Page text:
DENVER (CBS4) – Already this week in northeast Denver, a man was killed in a shooting and a child was struck by a bullet that penetrated his home in another shooting.
Community leaders tell CBS4 that since early March, shootings have been on the rise in neighborhoods like Whittier and Curtis Park, where gang violence has long plagued communities and tends to spike when the weather gets warm.
Monday afternoon, a man was shot and killed near a street corner at 28th and Arapahoe Street in Curtis Park. A few hours later, and about a mile away near 30th and Humboldt in the Whittier neighborhood, Denver City Council President Albus Brooks says a child suffered a graze wound when a bullet came through his home.
For people who have lived in the area for years, Brooks says the problem is frightening, but not surprising.
“We don’t want to get used to gang violence, at the same time this is something that’s been plaguing this community,” he said.
He says as neighborhoods change, new attention is called, highlighting problems not faced by other Denver communities.
“Although we’re experiencing incredible success in Denver, Denver’s a cool city, there are people who are not experiencing success,” Brooks said. “There are people who have been oppressed, there are people who live in systemic oppressive situations, and this is the result that we see.”
Last week, Whittier Neighborhood Association’s Mark Ungar says 60 to 70 people attended a community meeting with members of the Denver Police Department, other community groups and Brooks. Both Brooks and Ungar say people are scared and tension is high following the rash of shootings, some in daylight, and where multiple rounds are fired.
“It’s the fact that these bullets do not discriminate,” said Ungar. “The people shooting these rounds are not excellent marksmen, not trained marksmen, they miss targets and they don’t discriminate between their target, and, like we saw last night, a young child that’s in the wrong place at the wrong time.”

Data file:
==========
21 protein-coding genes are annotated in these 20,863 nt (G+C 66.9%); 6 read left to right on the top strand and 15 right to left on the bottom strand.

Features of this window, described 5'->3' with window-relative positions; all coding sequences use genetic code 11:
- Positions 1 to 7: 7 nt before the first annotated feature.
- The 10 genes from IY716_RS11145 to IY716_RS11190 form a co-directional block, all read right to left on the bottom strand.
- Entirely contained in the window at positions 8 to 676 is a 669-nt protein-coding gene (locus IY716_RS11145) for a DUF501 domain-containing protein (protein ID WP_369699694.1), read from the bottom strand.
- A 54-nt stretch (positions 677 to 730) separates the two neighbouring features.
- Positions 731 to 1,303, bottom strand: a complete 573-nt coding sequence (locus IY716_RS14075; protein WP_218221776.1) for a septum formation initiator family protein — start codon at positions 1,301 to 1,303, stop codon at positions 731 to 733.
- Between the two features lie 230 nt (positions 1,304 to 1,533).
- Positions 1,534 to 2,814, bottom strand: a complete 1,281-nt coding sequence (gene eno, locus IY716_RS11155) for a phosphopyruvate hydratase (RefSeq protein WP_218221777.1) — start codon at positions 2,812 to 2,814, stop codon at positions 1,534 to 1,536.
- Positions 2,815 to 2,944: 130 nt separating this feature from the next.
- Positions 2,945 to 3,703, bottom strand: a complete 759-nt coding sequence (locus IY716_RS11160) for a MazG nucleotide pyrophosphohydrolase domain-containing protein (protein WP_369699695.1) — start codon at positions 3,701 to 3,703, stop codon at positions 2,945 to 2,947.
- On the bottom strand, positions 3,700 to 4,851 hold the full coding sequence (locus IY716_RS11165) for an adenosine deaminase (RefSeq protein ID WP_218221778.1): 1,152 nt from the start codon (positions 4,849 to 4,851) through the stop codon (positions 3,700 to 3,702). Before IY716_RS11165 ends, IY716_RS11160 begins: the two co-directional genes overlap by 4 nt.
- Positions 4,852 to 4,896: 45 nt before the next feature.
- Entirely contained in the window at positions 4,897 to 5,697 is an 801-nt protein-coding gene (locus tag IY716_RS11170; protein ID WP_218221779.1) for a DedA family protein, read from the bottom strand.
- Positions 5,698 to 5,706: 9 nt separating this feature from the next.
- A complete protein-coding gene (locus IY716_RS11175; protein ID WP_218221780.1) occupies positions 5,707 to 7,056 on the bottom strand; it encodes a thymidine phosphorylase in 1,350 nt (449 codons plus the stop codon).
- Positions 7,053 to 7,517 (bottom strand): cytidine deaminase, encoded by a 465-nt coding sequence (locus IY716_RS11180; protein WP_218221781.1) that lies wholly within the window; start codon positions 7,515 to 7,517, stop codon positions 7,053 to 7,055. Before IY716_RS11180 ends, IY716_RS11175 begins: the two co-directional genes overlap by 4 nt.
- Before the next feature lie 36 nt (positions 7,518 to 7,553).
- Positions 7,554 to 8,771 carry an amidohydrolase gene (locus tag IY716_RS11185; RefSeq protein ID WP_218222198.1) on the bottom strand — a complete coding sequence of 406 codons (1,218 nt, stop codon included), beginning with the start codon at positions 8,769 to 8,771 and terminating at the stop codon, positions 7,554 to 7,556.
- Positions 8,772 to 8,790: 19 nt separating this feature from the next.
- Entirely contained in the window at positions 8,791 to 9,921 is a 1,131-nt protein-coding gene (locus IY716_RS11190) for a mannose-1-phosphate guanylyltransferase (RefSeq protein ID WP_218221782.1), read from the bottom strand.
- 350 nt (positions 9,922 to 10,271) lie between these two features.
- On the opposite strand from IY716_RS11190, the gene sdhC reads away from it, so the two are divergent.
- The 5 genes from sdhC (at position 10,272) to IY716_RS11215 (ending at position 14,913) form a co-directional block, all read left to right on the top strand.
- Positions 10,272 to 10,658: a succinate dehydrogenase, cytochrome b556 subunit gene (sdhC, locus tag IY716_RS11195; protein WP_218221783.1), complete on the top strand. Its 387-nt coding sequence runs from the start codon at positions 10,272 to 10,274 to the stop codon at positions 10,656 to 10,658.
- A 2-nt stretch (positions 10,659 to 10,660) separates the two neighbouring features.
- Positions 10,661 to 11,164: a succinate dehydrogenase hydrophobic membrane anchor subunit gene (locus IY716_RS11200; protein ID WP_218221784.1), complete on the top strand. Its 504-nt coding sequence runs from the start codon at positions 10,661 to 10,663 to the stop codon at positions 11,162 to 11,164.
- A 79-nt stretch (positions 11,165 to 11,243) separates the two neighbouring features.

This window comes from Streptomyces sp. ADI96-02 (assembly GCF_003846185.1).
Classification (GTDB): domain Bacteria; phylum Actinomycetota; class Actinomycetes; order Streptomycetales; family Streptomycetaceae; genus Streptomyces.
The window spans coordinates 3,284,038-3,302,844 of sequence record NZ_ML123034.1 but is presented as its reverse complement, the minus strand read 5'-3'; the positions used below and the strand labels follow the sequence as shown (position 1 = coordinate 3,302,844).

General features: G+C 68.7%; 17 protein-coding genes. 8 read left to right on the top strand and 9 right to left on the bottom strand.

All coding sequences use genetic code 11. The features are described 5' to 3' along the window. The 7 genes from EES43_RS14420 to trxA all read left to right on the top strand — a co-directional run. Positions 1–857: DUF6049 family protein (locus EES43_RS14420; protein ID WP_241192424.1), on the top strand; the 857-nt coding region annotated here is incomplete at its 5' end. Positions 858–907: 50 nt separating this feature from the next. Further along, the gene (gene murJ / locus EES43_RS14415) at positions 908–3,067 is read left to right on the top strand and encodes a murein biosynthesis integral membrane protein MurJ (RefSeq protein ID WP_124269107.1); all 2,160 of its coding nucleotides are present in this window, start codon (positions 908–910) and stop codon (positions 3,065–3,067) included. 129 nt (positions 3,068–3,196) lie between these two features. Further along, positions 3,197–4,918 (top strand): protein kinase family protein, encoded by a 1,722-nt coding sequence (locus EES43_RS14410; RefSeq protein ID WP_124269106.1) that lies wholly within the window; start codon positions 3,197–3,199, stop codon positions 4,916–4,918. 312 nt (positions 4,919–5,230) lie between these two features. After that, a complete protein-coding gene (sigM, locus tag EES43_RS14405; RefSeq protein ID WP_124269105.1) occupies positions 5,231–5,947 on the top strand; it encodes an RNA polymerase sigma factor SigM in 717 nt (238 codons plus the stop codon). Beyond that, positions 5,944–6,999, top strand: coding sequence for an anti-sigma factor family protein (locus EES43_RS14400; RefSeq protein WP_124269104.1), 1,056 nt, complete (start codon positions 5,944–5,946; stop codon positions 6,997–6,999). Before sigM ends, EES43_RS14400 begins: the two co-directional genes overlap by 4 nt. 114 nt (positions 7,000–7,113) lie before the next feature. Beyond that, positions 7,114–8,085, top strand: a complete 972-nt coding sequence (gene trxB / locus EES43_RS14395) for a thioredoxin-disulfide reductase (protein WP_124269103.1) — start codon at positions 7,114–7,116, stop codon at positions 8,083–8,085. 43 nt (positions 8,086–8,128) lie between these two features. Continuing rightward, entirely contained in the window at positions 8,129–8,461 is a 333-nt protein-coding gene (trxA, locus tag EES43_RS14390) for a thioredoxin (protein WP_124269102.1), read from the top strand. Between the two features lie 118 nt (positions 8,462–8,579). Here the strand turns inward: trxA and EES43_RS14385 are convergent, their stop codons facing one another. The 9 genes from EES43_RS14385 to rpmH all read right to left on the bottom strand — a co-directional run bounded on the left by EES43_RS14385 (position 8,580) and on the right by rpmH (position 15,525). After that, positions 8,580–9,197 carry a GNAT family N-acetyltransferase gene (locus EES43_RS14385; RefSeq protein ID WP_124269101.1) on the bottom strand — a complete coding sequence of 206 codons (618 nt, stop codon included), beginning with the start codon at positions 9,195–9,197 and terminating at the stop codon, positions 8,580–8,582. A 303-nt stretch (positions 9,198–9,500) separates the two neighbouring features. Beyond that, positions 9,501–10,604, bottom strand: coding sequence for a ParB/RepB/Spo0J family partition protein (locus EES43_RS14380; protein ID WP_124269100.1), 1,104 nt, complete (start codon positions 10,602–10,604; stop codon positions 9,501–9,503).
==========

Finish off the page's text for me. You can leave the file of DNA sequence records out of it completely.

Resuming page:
In 2015, Brooks said northeast Denver experienced a similar uptick in gang related shootings. He calls the tension at community meetings like last week’s “palpable,” as neighbors both new to the area and those who have lived with violence for their neighborhood for years try to find solutions.
“There are always those residents who have been here that are like, ‘This is what it’s been like, this is what we’ve been telling you, but now that there’s gentrification, there’s hysteria,’ so there is that tension that we feel in those meetings.”
In response to the shootings, Brooks and Ungar say Denver police have increased patrols and are dedicating more resources to District 2, which patrols northeast Denver. They also say the solutions lie in coming together as a community.
“This is a community issue, it affects everybody in the community and in order to get a solution in place it’s going to take everybody in the community,” Ungar said. “If you see something say something, if you’ve got the time or resources, donate to one of the many gang outreach programs in the area, find out how you can help.”
Brooks added “we need to put money into preventing these crimes in our communities, investing in young people, afterschool programs — transformation works, we need to do it with greater fervor and strategic planning.”